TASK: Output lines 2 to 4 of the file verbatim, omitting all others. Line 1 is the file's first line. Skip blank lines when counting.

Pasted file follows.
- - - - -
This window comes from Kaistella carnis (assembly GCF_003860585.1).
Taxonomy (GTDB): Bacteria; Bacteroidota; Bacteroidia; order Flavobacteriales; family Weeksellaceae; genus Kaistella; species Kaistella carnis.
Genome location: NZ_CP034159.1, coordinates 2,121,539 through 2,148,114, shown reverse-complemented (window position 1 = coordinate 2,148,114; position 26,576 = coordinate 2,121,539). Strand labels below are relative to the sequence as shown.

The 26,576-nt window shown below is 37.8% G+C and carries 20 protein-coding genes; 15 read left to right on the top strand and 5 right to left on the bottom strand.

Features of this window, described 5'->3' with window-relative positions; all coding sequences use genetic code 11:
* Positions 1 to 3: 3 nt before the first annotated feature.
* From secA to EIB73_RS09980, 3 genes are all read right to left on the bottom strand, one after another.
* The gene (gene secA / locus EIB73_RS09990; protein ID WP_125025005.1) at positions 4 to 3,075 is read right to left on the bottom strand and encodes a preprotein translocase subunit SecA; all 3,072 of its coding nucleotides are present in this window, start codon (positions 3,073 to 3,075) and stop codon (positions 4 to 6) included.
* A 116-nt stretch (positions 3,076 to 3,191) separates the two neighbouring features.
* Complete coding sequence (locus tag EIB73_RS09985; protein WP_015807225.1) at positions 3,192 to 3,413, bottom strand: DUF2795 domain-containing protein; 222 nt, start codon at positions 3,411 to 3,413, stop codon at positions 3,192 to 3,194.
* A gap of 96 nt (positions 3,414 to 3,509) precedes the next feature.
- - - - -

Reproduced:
Taxonomy (GTDB): Bacteria; Bacteroidota; Bacteroidia; order Flavobacteriales; family Weeksellaceae; genus Kaistella; species Kaistella carnis.
Genome location: NZ_CP034159.1, coordinates 2,121,539 through 2,148,114, shown reverse-complemented (window position 1 = coordinate 2,148,114; position 26,576 = coordinate 2,121,539). Strand labels below are relative to the sequence as shown.

The 26,576-nt window shown below is 37.8% G+C and carries 20 protein-coding genes; 15 read left to right on the top strand and 5 right to left on the bottom strand.